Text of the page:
When my children were kindergarten age, they would love going to eat at a fast food restaurant. Their excitement didn’t stem from the small playground that was built into the place. The thrill came from getting the plastic toys that came with their kids’ meals.
Their play room at home became littered with these things that they only played with for a day or two. These toys would eventually end up being tossed out during our next spring or fall cleaning.
The New York Times has recently reported that Burger King will stop giving away plastic toys in its kids’ meals in Britain because of the growing concern over single-use plastic. The fast food giant is also asking customers to deposit old toys into collection bins.
David Yaffe-Bellany writes for the Times, “In December, the recycling firm Pentatonic will melt those orphaned action figures, then turn the raw material into playground equipment and reusable tray tables. Burger King plans to eliminate non-biodegradable toys from all its restaurants worldwide by 2025. ‘That might be a shame for a tiny minority of people,’ said Alasdair Murdoch, the chief executive of Burger King in the United Kingdom. ‘But it’s very clear that long term, people think that we’re doing the right thing.’”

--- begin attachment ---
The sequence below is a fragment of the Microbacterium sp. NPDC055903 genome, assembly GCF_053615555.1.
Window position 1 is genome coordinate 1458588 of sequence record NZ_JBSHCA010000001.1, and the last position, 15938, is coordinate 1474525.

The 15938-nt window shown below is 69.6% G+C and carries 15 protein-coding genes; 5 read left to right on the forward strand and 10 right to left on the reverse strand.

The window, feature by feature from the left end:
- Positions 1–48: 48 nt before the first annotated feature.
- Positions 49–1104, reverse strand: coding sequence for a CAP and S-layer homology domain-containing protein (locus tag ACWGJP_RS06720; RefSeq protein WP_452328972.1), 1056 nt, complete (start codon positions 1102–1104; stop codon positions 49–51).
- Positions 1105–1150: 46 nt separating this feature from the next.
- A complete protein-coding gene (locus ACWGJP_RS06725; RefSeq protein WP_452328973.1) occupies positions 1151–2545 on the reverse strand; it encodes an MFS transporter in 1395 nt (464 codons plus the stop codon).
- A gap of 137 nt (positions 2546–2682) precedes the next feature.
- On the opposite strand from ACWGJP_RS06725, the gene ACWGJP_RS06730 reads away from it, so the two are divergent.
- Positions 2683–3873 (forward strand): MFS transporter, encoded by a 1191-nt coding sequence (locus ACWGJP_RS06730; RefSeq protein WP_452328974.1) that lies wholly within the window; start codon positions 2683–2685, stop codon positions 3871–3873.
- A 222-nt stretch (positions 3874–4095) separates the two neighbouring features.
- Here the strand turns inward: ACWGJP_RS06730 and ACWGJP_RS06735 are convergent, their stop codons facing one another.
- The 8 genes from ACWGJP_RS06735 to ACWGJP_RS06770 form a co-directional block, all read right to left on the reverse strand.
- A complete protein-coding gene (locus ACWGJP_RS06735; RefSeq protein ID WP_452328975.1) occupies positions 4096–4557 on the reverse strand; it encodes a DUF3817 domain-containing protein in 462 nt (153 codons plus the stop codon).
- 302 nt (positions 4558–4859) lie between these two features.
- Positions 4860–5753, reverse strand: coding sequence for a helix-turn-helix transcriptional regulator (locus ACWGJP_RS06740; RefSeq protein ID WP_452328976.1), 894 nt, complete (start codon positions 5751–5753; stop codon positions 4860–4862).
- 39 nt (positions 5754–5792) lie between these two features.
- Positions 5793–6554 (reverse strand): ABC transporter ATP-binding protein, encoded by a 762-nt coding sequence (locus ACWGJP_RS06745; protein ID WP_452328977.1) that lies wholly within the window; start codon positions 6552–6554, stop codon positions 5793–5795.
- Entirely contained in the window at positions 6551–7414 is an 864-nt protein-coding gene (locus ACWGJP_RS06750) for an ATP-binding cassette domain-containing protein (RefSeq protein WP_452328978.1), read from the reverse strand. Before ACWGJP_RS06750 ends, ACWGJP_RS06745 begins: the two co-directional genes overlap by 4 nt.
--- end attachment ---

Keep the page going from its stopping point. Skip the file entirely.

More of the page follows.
You might be asking, “What about McDonald’s?” It seems McDonald’s is scaling back the distribution of plastic toys but isn’t committing to discontinuing them. The chain has begun offering customers in Britain a choice between a bag of fruit or a toy. What kid is going to choose a bag of fruit?
Of course, this fast food plastic toy business is just a small drop in a very large bucket. But the environmental concerns are getting more traction than worries over childhood obesity.
I’m looking at the moves optimistically, hoping that the decisions these big corporations are making in regards to their uses of plastic will set an example for other corporations.
If and/or when the flow of plastic toys from fast food chains comes to a halt, I would encourage kids and parents to not throw them away. In time, those little toys could become collectors’ items.